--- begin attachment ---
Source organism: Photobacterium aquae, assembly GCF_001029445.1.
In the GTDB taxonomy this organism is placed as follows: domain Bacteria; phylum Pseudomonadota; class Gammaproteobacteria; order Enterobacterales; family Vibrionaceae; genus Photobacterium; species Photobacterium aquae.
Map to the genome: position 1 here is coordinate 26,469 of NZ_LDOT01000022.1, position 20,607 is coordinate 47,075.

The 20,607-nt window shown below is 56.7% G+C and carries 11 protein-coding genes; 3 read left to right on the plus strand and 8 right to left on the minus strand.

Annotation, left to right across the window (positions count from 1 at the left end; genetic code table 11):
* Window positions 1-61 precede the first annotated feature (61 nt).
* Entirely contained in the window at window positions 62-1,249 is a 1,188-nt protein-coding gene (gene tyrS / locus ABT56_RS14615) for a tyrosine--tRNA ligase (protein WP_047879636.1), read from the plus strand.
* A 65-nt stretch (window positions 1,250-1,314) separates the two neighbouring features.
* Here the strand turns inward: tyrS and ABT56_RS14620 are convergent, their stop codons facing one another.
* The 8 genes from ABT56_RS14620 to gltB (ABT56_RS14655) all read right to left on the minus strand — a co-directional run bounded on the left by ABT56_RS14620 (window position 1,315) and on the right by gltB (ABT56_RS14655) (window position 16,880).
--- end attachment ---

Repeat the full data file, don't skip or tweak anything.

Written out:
Source organism: Photobacterium aquae, assembly GCF_001029445.1.
In the GTDB taxonomy this organism is placed as follows: domain Bacteria; phylum Pseudomonadota; class Gammaproteobacteria; order Enterobacterales; family Vibrionaceae; genus Photobacterium; species Photobacterium aquae.
Map to the genome: position 1 here is coordinate 26,469 of NZ_LDOT01000022.1, position 20,607 is coordinate 47,075.

The 20,607-nt window shown below is 56.7% G+C and carries 11 protein-coding genes; 3 read left to right on the plus strand and 8 right to left on the minus strand.

Annotation, left to right across the window (positions count from 1 at the left end; genetic code table 11):
* Window positions 1-61 precede the first annotated feature (61 nt).
* Entirely contained in the window at window positions 62-1,249 is a 1,188-nt protein-coding gene (gene tyrS / locus ABT56_RS14615) for a tyrosine--tRNA ligase (protein WP_047879636.1), read from the plus strand.
* A 65-nt stretch (window positions 1,250-1,314) separates the two neighbouring features.
* Here the strand turns inward: tyrS and ABT56_RS14620 are convergent, their stop codons facing one another.
* The 8 genes from ABT56_RS14620 to gltB (ABT56_RS14655) all read right to left on the minus strand — a co-directional run bounded on the left by ABT56_RS14620 (window position 1,315) and on the right by gltB (ABT56_RS14655) (window position 16,880).